Expecting - but unexpected! Tips for dental care during pregnancy
All mothers will want the best for their babies, and one of the best ways to do this is — surprisingly — to start practising good oral health during pregnancy. Why is this so?
Research has shown that mothers with tooth decay are more likely to pass it on to their babies. Dental-related diseases have also been associated with premature births and low birth weights.
Good oral hygiene
Maintaining excellent oral hygiene during pregnancy is very important. Our dentist recommends:
- Brush thoroughly with a fluoride toothpaste.
- Floss between your teeth daily.
- Maintain a balanced diet and avoid frequent snacking.
- When you have morning sickness, try rinsing your mouth with a teaspoon of baking soda mixed with water.
- Avoid brushing your teeth directly after vomiting as stomach acids can make your teeth “soft “and therefore you risk brushing your tooth enamel away.
Due to changes in hormone levels, expectant mothers are more likely to develop gingivitis, an infection of the gums which causes swelling and bleeding.
Left untreated, advanced gum disease can affect the supporting tissues — leading to receding gums, increased tooth mobility and sensitivity.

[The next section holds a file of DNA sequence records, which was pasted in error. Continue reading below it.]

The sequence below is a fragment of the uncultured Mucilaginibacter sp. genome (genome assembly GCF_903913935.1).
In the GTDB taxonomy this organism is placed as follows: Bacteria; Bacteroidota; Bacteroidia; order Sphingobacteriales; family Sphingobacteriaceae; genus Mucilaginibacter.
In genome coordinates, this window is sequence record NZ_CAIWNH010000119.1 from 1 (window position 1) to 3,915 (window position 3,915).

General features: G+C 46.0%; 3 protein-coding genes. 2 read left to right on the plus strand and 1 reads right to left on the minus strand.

To prevent this, have your teeth cleaned regularly by a dentist.
These tumours appear as red swellings, which are overgrowths of tissue that develop on the gums. This happens most frequently during the second trimester.
Although not cancerous or harmful, pregnancy tumours can be prevented with good oral hygiene.
While most of them go away after pregnancy, do consult a dentist as soon as they develop.
Erosion of enamel
For mothers suffering from morning sickness, nausea and vomiting are frequent side effects. Gastric acid from the stomach can cause the enamel on your teeth to erode. This makes the teeth more sensitive and brittle.
To prevent damage to your teeth, avoid brushing for at least 1 hour after vomiting.
Increased risk of tooth decay
Expectant mothers have a higher risk of developing tooth decay. This is due to frequent snacking, increased acidity in the mouth and limited attention paid to oral hygiene.
Left untreated, tooth decay will lead to abscesses and severe oral infections.
Article Contributed By:
Dr Yang Xiao
Thomson Dental Centre
8 Sinaran Drive, #07-08/16-19,
Novena Specialist Center
Tel: 6255 0770
Learn how to deal with teething pain
Come join us at “Thomson Medical Presents: Journeying with Baby” on 22 June 2014, Sunday, at Suntec Convention Halls 401/402. Dr Yang Xiao of Thomson Dental Centre will be sharing on ways to avoid baby’s teething pains and early childhood caries.
For event details and registration of workshops, please visit http://thomsonbaby.com/home.